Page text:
If you are seeking to always make someone’s day better, then you will be happy. You can do that single, but marriage puts you in fairly close proximity to one person every day whom you can serve.

 

2. Being loved makes you happy.
Whether or not you are single, there are people who love you, but it can be hard to see sometimes. Being married allows you to look down at your left hand and see that someone said, ‘Even you, Zack, are worth being loved.’

 

3. Best friends make you happy.
This ties very closely to being loved, but it is amazing knowing that I have a best friend who has my back. Marriage isn’t the only way to get this, though.

 

4. Purpose makes you happy.
We can have purpose whether we are single or married. Some people need a spouse to give them that purpose; others can have a spouse add to their purpose.

 

5. Having kids makes you happy.
Now I don’t know anything about this and quite frankly have heard mixed reviews about kids…but what I have heard in the end is that it is a sacrifice and service that goes beyond what I can now understand. I look forward to it and know that now that I’m married I’m one step closer to it—but whether or not you’re married, simply preparing for this step brings happiness. For are we not all mothers/fathers?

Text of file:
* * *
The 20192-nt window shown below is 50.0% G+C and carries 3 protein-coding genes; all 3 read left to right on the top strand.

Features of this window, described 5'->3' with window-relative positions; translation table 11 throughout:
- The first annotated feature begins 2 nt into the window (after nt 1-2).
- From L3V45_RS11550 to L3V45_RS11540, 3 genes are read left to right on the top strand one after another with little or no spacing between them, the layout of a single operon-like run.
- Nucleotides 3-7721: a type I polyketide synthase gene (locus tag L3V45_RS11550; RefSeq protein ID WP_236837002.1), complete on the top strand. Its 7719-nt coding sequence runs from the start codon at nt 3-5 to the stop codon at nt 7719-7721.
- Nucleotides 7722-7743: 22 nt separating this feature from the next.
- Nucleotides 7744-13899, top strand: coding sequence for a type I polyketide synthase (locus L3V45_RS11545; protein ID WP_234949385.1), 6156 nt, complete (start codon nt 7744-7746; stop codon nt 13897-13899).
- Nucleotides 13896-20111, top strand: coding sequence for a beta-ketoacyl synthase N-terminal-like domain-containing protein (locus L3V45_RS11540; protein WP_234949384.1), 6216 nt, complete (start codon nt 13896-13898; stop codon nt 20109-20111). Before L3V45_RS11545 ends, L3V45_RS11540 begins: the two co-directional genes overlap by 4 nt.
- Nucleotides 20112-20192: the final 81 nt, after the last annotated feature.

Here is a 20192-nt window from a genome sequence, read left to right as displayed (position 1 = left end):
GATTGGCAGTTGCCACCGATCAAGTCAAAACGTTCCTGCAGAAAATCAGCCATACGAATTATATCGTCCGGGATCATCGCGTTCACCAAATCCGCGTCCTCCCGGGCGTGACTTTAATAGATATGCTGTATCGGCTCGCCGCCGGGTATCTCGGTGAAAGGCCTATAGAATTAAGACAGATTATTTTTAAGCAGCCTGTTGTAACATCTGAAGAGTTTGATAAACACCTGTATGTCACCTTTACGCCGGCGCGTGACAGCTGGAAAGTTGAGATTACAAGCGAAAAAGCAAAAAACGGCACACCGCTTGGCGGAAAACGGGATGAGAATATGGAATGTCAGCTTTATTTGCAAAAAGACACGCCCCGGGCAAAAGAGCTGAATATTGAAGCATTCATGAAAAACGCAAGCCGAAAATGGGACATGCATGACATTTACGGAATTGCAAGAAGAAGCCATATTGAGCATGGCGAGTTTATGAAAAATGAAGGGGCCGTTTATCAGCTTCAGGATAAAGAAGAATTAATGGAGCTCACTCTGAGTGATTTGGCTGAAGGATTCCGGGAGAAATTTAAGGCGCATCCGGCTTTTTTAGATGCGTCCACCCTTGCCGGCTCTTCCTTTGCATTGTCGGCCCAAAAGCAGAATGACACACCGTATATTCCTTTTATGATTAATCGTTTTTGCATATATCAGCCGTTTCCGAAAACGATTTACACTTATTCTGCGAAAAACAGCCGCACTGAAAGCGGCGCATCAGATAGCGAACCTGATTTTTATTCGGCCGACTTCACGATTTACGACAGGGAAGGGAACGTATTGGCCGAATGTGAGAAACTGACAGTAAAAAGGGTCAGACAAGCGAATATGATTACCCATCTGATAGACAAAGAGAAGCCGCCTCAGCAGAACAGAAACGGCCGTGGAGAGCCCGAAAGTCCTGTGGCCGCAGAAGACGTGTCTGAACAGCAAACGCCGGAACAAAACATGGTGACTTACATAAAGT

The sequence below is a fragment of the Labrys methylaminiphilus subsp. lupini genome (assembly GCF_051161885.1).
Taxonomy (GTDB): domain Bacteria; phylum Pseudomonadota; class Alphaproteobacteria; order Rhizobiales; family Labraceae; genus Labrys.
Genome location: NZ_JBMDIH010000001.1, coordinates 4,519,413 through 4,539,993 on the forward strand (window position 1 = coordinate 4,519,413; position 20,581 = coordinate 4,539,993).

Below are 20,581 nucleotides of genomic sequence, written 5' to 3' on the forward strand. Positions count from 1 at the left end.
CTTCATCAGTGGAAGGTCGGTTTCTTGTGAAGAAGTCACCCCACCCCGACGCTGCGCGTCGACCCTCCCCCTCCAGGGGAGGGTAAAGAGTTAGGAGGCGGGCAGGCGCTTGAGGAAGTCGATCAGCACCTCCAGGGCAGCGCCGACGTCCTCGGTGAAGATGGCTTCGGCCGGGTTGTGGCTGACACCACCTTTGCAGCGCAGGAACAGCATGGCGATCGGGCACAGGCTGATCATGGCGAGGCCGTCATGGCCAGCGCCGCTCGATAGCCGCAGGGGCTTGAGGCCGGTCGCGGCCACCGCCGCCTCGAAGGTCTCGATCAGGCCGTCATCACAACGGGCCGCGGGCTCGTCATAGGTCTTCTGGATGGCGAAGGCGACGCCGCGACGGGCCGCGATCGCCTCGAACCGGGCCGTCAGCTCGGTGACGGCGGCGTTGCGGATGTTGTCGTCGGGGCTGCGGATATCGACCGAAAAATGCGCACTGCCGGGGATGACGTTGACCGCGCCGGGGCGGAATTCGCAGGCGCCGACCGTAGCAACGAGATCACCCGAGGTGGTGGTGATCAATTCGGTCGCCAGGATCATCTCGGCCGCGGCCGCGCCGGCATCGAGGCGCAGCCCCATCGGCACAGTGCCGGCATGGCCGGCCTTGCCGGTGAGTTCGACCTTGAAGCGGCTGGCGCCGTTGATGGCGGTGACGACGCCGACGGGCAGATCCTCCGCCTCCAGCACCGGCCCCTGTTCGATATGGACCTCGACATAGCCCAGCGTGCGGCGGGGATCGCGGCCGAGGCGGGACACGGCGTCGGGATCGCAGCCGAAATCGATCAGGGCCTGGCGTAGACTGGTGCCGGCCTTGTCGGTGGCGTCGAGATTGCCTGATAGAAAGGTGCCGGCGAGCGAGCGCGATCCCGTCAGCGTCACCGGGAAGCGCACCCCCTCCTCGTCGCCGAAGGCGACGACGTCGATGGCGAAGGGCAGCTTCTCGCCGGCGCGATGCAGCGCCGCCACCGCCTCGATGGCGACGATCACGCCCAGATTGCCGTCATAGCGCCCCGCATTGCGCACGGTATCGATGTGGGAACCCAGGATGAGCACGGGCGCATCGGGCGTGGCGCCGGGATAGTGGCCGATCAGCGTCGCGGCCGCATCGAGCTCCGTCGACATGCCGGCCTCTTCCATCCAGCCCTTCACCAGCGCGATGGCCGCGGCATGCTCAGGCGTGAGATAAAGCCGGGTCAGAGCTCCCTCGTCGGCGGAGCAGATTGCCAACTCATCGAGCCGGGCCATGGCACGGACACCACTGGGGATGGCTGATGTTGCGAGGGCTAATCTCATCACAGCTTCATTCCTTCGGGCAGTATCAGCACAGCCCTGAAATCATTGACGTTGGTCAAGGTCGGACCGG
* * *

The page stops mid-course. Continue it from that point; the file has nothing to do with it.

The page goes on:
6. Coming closer to God makes you happy.
Yes, making promises with God and my wife brings happiness, but married people don’t have a monopoly on God’s love. As Jeffrey R Holland said, “The gift of the Atonement of Jesus Christ and strength of heaven to help us, we can improve, and the great thing about the gospel is we get credit for trying, even if we don’t always succeed” (“Tomorrow the Lord Will Do Wonders among You,” General Conference April 2016, original emphasis). If you are honestly trying to get married, that is enough.

 

So, to my dear friend who said that I couldn’t understand happiness, I thought you were wrong on the shores of singledom, and I still think you’re wrong in the ocean of matrimony.

 

While marriage provides a wonderful venue to practice these 6 (and many more) activities that creates happiness in one’s life; it never will make anyone happy. (After all, have you ever heard of “unhappy marriages?” About half of my married friends certainly have.)